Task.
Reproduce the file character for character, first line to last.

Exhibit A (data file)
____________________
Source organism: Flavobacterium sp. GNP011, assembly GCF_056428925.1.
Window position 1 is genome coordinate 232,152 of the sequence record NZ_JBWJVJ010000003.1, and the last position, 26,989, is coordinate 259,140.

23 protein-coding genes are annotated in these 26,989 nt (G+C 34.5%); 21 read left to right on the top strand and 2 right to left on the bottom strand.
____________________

Source organism: Flavobacterium sp. GNP011, assembly GCF_056428925.1.
Window position 1 is genome coordinate 232,152 of the sequence record NZ_JBWJVJ010000003.1, and the last position, 26,989, is coordinate 259,140.

23 protein-coding genes are annotated in these 26,989 nt (G+C 34.5%); 21 read left to right on the top strand and 2 right to left on the bottom strand.